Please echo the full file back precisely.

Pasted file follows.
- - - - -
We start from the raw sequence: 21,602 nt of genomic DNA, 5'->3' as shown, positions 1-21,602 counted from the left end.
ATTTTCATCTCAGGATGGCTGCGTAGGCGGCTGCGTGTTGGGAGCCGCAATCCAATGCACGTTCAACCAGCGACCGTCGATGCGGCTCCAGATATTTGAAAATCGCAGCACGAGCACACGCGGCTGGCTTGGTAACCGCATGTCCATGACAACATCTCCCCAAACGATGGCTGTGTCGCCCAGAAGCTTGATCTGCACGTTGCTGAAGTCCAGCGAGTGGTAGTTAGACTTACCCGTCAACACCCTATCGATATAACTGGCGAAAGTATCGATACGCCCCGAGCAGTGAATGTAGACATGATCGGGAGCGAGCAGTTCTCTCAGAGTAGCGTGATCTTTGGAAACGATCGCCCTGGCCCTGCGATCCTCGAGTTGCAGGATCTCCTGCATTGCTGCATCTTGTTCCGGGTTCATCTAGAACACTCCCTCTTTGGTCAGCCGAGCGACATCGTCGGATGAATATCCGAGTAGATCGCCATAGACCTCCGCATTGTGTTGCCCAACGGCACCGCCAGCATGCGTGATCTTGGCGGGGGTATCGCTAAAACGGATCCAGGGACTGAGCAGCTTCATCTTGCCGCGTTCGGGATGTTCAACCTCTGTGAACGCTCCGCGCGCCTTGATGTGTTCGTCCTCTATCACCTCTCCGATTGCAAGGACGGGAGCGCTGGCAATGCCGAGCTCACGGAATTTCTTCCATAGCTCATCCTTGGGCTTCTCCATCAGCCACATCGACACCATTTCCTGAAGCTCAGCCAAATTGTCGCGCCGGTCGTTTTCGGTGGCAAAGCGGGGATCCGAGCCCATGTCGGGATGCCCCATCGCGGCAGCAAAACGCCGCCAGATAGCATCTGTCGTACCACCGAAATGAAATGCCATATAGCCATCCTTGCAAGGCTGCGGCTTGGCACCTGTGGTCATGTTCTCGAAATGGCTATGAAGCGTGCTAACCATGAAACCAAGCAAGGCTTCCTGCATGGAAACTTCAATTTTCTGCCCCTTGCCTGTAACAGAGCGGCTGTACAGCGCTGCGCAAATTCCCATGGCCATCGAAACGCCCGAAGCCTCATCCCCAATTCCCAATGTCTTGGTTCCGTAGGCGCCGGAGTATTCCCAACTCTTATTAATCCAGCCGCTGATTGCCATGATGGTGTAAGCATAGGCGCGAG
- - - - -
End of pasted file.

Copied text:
We start from the raw sequence: 21,602 nt of genomic DNA, 5'->3' as shown, positions 1-21,602 counted from the left end.
ATTTTCATCTCAGGATGGCTGCGTAGGCGGCTGCGTGTTGGGAGCCGCAATCCAATGCACGTTCAACCAGCGACCGTCGATGCGGCTCCAGATATTTGAAAATCGCAGCACGAGCACACGCGGCTGGCTTGGTAACCGCATGTCCATGACAACATCTCCCCAAACGATGGCTGTGTCGCCCAGAAGCTTGATCTGCACGTTGCTGAAGTCCAGCGAGTGGTAGTTAGACTTACCCGTCAACACCCTATCGATATAACTGGCGAAAGTATCGATACGCCCCGAGCAGTGAATGTAGACATGATCGGGAGCGAGCAGTTCTCTCAGAGTAGCGTGATCTTTGGAAACGATCGCCCTGGCCCTGCGATCCTCGAGTTGCAGGATCTCCTGCATTGCTGCATCTTGTTCCGGGTTCATCTAGAACACTCCCTCTTTGGTCAGCCGAGCGACATCGTCGGATGAATATCCGAGTAGATCGCCATAGACCTCCGCATTGTGTTGCCCAACGGCACCGCCAGCATGCGTGATCTTGGCGGGGGTATCGCTAAAACGGATCCAGGGACTGAGCAGCTTCATCTTGCCGCGTTCGGGATGTTCAACCTCTGTGAACGCTCCGCGCGCCTTGATGTGTTCGTCCTCTATCACCTCTCCGATTGCAAGGACGGGAGCGCTGGCAATGCCGAGCTCACGGAATTTCTTCCATAGCTCATCCTTGGGCTTCTCCATCAGCCACATCGACACCATTTCCTGAAGCTCAGCCAAATTGTCGCGCCGGTCGTTTTCGGTGGCAAAGCGGGGATCCGAGCCCATGTCGGGATGCCCCATCGCGGCAGCAAAACGCCGCCAGATAGCATCTGTCGTACCACCGAAATGAAATGCCATATAGCCATCCTTGCAAGGCTGCGGCTTGGCACCTGTGGTCATGTTCTCGAAATGGCTATGAAGCGTGCTAACCATGAAACCAAGCAAGGCTTCCTGCATGGAAACTTCAATTTTCTGCCCCTTGCCTGTAACAGAGCGGCTGTACAGCGCTGCGCAAATTCCCATGGCCATCGAAACGCCCGAAGCCTCATCCCCAATTCCCAATGTCTTGGTTCCGTAGGCGCCGGAGTATTCCCAACTCTTATTAATCCAGCCGCTGATTGCCATGATGGTGTAAGCATAGGCGCGAG